It is fun to attend auctions of contemporary ceramics and occasionally I have picked up the work of well-known potters – a bowl of Hamada Shoji, for example. I first encountered the work of Abdo Nagi at an auction; alas his work was outside my budget. I knew nothing about this potter before the auction, but later research revealed an extraordinary life story.
Abdo Nagi Abdullah Kaid was born in a village in Yemen’s Ibb Province. This mountainous area is in the south of the country and distinguishes itself by being the wettest place in Arabian peninsula. As a child, Abdo Nagi tended his father’s goats and received little formal education until his teenage years. A trip to a provincial town made him realise that there was a world outside his village which he was determined to see. After failing to persuade his father to release him from the farm, he packed a few belongings and set off by himself to Aden, shortly before his 12th birthday.
The boy’s first years in the then British colony were spent working as a servant for Arab families. Later he was employed by a number of British households, who encouraged his education. As the British prepared to withdraw from Aden, Abdo Nagi pressed his then employer, John Ireland, to take him back to the UK. Abdo Nagi arrived in this country in 1967 and was joined by his wife in 1971.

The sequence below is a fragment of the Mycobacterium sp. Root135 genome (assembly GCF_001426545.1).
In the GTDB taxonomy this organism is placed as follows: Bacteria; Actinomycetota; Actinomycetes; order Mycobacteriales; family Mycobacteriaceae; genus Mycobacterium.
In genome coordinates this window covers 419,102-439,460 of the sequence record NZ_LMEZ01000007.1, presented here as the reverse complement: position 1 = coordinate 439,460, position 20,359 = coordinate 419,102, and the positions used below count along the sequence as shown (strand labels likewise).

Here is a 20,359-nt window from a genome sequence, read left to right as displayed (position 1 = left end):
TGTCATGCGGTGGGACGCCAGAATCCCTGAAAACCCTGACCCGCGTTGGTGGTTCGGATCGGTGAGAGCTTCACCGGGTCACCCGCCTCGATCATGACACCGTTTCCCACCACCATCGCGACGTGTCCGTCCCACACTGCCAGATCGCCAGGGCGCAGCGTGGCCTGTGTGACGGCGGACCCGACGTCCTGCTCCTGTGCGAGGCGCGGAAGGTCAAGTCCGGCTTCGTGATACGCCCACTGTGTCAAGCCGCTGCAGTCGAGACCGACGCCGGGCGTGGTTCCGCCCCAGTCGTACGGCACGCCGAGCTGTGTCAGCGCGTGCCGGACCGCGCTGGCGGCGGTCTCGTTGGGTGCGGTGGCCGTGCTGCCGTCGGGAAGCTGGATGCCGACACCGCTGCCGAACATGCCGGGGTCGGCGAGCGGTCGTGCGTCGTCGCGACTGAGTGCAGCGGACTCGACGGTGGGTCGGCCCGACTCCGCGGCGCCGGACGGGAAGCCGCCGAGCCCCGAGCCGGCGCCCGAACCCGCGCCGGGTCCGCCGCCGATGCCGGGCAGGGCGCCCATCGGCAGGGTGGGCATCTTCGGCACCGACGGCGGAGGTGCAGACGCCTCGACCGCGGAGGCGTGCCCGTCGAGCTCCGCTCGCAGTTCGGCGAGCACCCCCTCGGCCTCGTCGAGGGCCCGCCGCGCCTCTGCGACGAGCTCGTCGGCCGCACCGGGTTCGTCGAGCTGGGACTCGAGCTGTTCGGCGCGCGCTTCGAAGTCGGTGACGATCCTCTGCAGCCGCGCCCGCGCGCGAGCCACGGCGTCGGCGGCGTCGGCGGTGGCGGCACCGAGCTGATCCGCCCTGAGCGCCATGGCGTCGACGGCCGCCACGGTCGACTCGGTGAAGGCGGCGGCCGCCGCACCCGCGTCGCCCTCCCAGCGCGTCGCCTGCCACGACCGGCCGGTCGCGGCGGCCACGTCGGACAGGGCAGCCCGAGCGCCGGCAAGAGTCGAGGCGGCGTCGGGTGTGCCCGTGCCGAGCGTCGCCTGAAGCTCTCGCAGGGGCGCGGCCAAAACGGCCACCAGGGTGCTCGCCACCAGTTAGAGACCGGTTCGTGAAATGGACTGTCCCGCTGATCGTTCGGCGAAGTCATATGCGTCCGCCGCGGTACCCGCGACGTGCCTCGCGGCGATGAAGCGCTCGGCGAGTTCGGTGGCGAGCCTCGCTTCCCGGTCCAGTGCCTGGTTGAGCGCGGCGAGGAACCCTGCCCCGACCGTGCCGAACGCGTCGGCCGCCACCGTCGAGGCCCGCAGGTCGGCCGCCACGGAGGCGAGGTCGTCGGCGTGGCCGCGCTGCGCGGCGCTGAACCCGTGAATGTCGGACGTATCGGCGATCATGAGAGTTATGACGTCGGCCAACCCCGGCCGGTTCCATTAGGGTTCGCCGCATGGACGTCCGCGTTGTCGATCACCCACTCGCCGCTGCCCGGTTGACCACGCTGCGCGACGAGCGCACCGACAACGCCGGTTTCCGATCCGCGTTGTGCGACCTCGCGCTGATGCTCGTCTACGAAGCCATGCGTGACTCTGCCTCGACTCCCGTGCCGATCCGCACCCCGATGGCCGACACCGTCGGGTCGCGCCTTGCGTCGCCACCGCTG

Abdo Nagi’s first years in England followed the same trajectory of many new migrants: long hours of low-skilled work, accompanied by college study and a certain amount of serendipity. For Abdo Nagi, employment was a job in a Wimpy Bar, but the purchase of a box of watercolour paints inspired a latent interest in art. Between 1971 and 1973 he obtained O and A Levels in art at a further education college in Hertfordshire. Later he found a job as a technician in the art department of another further education college. Still painting, he soon found himself working in the ceramics section. Here he realised that through clay he could reproduce the forms, textures and colours of the buildings and landscapes of his native Yemen. Within two years he was exhibiting is work and in 1988 he graduated with a BA degree from Middlesex University. Exhibitions and international recognition followed his degree, and his work as bought by ceramics enthusiasts such as Cyril Frankel and David Attenborough.
The clay and glazes Abdo Nagi uses make reference to the skies and buff-hued stony mountains of Yemen. He also uses wonderful dry turquoise and royal blue glazes in later work, which invoke the colour palate of mosque interiors. His blue and turquoise edged bowls of this period also remind me of those of Lucie Rie
Sadly, Abdo Nagi died suddenly in 2001 at a comparatively young age, and a ceramic talent was taken from us. But his life story is inspiring in many ways, as the story of a determined and hard-woring migrant who followed his dreams and went on to make great pots.
(A longer biography has been written by John Ireland, his former employer. Google images will show you many more pictures of Abdo Nagi’s pots.)